Tom finished 2nd at English Schools’ Athletics Association Championships, 2nd at Home Countries Schools’ international representing England Schools, and his UK ranking is 7th
What are your targets for 2017 and beyond? What are you most looking forward to?
I am aiming to medal at English Schools’ and to qualify for the Schools’ International again, hopefully to medal there as well. As a stretch target this year, I am aiming to qualify for the U18 youth commonwealth games. I am most looking forward to a training camp in Finland in June after my GCSEs. I have been to Finland during the past two seasons, supported by the Hampshire Talented Athlete Scheme (HTAS), and I have come away from it a much improved athlete, with very strong friendships both within the UK and abroad.
How did you get in to your sport? How were you introduced?
I went to an AVIVA Startrack event a few months before the 2012 Olympics, and tried everything there. Despite spending most of my time on discus, and only throwing a javelin about three times, I fell in love with the event immediately. I then took this newfound love for javelin down to my local club, Andover AC, and started training there. For 5 years, this love has grown, and now watching the javelin soar through the sky from the end of the runway has become addictive.
What is your biggest challenege you have faced in your sport? How did you overcome it?
In 2016, at the beginning of the season, I was not throwing well; I had hit a plateau. I had not hit the qualification standard for English Schools’ and was getting very stressed by this. I overcame this thanks to HTAS, as they offered sports psychology workshops. These workshops, led by Jo Batey, enabled me to sort my head out so I was able to get out of the plateau. Without this support, I may have not got out of this, and then never qualified for English Schools’ and then the Schools’ International event. Without this I would have had a very different season, and I am very grateful for the support I received from HTAS.
What is your favourite sporting moment, either as a participant or spectator and why?
At English Schools, in the fourth round, I stepped to the back of the runway, and found myself singing Wonderwall. I had no idea why I was doing this; it had never happened before in a competition, but I was in a really good mood there. I then started going, and threw as I had trained, and connected incredibly well with the javelin. As soon as I released it, I knew it was a good throw. I stood at the end of runway, my arms aloft, and watched it sail through the air before it landed in the grass of Gateshead stadium. 58.52m. I had put 3m on my personal best. I was ecstatic. I punched the air as I walked back to my kit, and was congratulated by my competitors, some of whom I had met on the training camp in Finland the week before. I then extended this distance in the 6th round to 58.93. As the competition ended, I was reminded by Edan Cole, who had won the competition, and now a good friend of mine, that we would get England kit. From that moment on, it was a blur, but that is the best moment I’ve had in sport.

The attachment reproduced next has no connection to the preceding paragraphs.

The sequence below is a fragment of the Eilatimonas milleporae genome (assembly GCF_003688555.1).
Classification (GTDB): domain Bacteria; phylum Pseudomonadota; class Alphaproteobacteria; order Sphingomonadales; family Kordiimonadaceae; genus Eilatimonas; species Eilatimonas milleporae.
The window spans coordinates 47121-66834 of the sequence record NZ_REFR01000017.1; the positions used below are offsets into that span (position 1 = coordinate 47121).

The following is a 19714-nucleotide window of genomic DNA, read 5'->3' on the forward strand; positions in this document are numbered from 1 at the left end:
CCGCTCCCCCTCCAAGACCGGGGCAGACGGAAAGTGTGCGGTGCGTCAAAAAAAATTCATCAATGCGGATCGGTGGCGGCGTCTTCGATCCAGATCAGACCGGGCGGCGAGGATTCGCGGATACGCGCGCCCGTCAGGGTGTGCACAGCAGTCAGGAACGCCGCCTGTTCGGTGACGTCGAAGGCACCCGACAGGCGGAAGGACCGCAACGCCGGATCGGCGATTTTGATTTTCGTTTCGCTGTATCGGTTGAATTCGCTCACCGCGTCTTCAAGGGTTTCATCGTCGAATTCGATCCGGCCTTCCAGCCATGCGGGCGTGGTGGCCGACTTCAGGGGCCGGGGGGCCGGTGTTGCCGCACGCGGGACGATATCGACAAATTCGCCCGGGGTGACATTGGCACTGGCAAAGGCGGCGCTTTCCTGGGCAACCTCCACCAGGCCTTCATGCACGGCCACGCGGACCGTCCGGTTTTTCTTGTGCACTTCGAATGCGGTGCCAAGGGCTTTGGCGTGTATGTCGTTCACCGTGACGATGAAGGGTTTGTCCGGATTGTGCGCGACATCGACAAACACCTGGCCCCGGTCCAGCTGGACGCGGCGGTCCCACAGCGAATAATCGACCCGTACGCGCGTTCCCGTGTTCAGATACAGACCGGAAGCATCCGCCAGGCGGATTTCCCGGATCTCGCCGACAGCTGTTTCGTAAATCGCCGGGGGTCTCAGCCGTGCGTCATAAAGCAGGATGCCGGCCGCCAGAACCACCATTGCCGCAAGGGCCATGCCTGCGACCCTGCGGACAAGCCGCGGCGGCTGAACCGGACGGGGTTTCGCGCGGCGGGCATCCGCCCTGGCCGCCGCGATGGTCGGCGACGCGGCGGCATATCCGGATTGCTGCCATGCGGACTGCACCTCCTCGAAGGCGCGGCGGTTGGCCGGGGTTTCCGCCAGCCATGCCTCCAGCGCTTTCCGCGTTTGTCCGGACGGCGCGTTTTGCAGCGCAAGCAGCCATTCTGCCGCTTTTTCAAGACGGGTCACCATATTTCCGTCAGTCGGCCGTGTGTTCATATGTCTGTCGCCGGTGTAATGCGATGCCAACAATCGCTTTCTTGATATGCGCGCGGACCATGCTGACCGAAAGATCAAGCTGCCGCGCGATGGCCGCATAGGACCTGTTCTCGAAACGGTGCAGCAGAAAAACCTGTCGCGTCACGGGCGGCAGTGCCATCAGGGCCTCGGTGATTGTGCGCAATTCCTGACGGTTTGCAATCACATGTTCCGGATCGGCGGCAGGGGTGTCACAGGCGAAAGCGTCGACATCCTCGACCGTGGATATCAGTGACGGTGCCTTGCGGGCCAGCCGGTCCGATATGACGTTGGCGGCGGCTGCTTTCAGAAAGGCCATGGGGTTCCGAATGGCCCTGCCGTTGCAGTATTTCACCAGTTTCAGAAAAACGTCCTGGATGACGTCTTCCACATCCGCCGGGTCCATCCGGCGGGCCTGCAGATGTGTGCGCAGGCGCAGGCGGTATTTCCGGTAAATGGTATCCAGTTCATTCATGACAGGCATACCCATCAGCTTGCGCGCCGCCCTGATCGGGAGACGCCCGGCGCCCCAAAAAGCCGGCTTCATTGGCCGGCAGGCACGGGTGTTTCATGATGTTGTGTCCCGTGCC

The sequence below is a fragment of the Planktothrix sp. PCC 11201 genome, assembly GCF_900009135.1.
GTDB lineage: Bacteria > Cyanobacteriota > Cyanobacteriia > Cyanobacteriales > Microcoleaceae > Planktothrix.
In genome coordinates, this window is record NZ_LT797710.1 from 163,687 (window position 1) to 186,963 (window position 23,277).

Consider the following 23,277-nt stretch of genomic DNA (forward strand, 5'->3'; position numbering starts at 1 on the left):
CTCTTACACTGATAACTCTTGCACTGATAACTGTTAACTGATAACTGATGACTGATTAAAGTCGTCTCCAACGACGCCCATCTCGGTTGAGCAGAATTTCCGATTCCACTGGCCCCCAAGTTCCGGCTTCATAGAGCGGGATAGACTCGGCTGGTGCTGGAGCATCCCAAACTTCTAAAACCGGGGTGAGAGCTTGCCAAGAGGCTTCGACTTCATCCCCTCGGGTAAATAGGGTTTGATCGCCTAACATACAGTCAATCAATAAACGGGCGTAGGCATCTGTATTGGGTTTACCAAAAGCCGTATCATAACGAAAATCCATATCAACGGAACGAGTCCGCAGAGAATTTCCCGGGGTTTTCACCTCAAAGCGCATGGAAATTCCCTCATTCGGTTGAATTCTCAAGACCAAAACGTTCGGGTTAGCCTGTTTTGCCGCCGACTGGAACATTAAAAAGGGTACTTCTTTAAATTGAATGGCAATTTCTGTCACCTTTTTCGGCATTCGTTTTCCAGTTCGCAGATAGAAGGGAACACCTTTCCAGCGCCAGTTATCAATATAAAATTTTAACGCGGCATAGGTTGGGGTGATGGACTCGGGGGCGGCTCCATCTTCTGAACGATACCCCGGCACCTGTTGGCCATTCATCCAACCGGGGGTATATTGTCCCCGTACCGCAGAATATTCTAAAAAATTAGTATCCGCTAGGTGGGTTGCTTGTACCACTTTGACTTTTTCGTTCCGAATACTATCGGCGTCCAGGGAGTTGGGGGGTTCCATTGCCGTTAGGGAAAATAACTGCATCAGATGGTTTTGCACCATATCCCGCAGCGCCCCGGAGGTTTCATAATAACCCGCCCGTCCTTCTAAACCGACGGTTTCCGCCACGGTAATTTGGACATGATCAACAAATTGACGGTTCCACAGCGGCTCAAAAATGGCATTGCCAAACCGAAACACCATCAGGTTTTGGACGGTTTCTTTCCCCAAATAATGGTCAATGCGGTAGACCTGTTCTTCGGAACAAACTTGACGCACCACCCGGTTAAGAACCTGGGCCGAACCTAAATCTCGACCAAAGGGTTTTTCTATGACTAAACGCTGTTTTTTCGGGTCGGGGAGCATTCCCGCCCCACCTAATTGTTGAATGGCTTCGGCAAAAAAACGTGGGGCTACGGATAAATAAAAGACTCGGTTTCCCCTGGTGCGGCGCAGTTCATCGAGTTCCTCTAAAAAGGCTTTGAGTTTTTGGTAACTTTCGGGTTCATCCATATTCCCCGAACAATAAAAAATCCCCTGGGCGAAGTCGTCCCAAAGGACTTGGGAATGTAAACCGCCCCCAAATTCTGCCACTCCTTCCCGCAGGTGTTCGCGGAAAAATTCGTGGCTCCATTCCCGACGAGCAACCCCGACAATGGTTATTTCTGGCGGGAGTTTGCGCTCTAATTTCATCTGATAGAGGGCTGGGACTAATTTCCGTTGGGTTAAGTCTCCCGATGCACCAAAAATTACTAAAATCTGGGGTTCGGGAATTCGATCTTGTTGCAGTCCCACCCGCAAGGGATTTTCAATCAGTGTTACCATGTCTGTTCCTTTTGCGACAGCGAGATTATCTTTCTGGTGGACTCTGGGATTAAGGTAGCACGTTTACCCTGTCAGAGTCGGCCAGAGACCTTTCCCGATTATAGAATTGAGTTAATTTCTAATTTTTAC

What are your top tips for aspiring athletes?
Enjoy it. Do something because you love doing it. Put in the hours, and if you’ve got the dedication, the commitment, and if you listen to your coach, the results will come.
Who is your sporting hero – and why do they inspire you?
Andreas Thorkildsen. He is double Olympic champion, Olympic record holder (90.57), double European champion, and World Champion. He is the first male javelin thrower to have held all these titles at the same time. His PB is 91.59, and whilst this might be 7m short of Jan Zelezny’s world record, it is his style that impresses me most. When he throws, he looks so calm and relaxed, as if he doesn’t have a care in the world. He is astoundingly laid back – he threw 89.26m wearing a bobble hat! This relaxed, effortless throw is what I aspire to recreate when I throw. I was lucky enough to meet Andreas Thorkildsen at a Loughborough javelin training camp thanks to HTAS, and was completely in awe of him.
Who has most influenced your success – and why how have they done so?
My coach, Mark Bradford, has been incredible. He took over the javelin group at Andover AC midway through the 2015 season, and the results in my throwing were immediate. That year, after just weeks with him, I put 4m on my PB, but then after a whole season working with him, I put 15m on my PB the year after. I have so much to thank my coach for: the tireless hours he spends both at and away from training sessions working for the group, the work he does to link coaches around the UK to give us the best training we could hope for, and his dedication and love for the event that is common throughout the group. My coach has been amazing, and I don’t think he gets enough recognition for the work he does.
How has the Hampshire Talented Athlete Scheme helped you with your sport?
As mentioned before, the training camp I’ve gone to in Finland, and the Loughborough training camps were thanks to the Hampshire Talented Athlete Scheme, as well as the sports psychology lectures that got me out of my plateau last year. In addition, HTAS has allowed me free gym access which has meant that I have been able to add extra training sessions into my week at the gym when my coach is unavailable. This has meant that I have increased my training hours and made more progress as a consequence. I would not have been able to do this without HTAS and I am very grateful for this as well as the financial support and lecture opportunities.
Which 3 words best describe you?
Dedicated, Committed, Driven.